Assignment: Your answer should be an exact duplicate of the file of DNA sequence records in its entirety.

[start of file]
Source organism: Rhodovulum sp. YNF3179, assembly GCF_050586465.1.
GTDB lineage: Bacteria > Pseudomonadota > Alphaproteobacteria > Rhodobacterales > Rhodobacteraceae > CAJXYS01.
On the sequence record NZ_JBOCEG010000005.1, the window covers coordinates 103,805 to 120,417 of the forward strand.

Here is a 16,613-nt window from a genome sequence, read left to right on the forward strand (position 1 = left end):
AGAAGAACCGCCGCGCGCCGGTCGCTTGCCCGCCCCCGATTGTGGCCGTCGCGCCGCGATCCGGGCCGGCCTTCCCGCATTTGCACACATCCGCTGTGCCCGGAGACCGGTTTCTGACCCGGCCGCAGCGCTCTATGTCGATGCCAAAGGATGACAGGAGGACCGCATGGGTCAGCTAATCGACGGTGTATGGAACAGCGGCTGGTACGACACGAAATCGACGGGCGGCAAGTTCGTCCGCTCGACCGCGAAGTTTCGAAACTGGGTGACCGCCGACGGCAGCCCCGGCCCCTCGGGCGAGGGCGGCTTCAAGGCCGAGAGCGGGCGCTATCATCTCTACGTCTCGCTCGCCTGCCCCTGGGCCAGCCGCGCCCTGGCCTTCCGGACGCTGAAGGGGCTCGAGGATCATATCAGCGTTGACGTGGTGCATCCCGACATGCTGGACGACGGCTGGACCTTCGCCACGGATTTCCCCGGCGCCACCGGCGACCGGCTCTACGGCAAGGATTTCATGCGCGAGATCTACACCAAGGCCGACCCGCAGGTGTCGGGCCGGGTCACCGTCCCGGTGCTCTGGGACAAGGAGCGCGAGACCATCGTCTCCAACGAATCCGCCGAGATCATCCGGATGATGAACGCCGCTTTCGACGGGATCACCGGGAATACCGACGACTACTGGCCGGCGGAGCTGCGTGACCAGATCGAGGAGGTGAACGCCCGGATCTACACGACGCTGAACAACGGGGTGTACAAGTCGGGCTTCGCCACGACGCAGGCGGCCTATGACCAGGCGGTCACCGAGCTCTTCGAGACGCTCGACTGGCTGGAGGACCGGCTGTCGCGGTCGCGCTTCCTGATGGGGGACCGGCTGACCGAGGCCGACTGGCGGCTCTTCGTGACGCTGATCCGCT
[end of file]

Source organism: Rhodovulum sp. YNF3179, assembly GCF_050586465.1.
GTDB lineage: Bacteria > Pseudomonadota > Alphaproteobacteria > Rhodobacterales > Rhodobacteraceae > CAJXYS01.
On the sequence record NZ_JBOCEG010000005.1, the window covers coordinates 103,805 to 120,417 of the forward strand.

Here is a 16,613-nt window from a genome sequence, read left to right on the forward strand (position 1 = left end):
AGAAGAACCGCCGCGCGCCGGTCGCTTGCCCGCCCCCGATTGTGGCCGTCGCGCCGCGATCCGGGCCGGCCTTCCCGCATTTGCACACATCCGCTGTGCCCGGAGACCGGTTTCTGACCCGGCCGCAGCGCTCTATGTCGATGCCAAAGGATGACAGGAGGACCGCATGGGTCAGCTAATCGACGGTGTATGGAACAGCGGCTGGTACGACACGAAATCGACGGGCGGCAAGTTCGTCCGCTCGACCGCGAAGTTTCGAAACTGGGTGACCGCCGACGGCAGCCCCGGCCCCTCGGGCGAGGGCGGCTTCAAGGCCGAGAGCGGGCGCTATCATCTCTACGTCTCGCTCGCCTGCCCCTGGGCCAGCCGCGCCCTGGCCTTCCGGACGCTGAAGGGGCTCGAGGATCATATCAGCGTTGACGTGGTGCATCCCGACATGCTGGACGACGGCTGGACCTTCGCCACGGATTTCCCCGGCGCCACCGGCGACCGGCTCTACGGCAAGGATTTCATGCGCGAGATCTACACCAAGGCCGACCCGCAGGTGTCGGGCCGGGTCACCGTCCCGGTGCTCTGGGACAAGGAGCGCGAGACCATCGTCTCCAACGAATCCGCCGAGATCATCCGGATGATGAACGCCGCTTTCGACGGGATCACCGGGAATACCGACGACTACTGGCCGGCGGAGCTGCGTGACCAGATCGAGGAGGTGAACGCCCGGATCTACACGACGCTGAACAACGGGGTGTACAAGTCGGGCTTCGCCACGACGCAGGCGGCCTATGACCAGGCGGTCACCGAGCTCTTCGAGACGCTCGACTGGCTGGAGGACCGGCTGTCGCGGTCGCGCTTCCTGATGGGGGACCGGCTGACCGAGGCCGACTGGCGGCTCTTCGTGACGCTGATCCGCT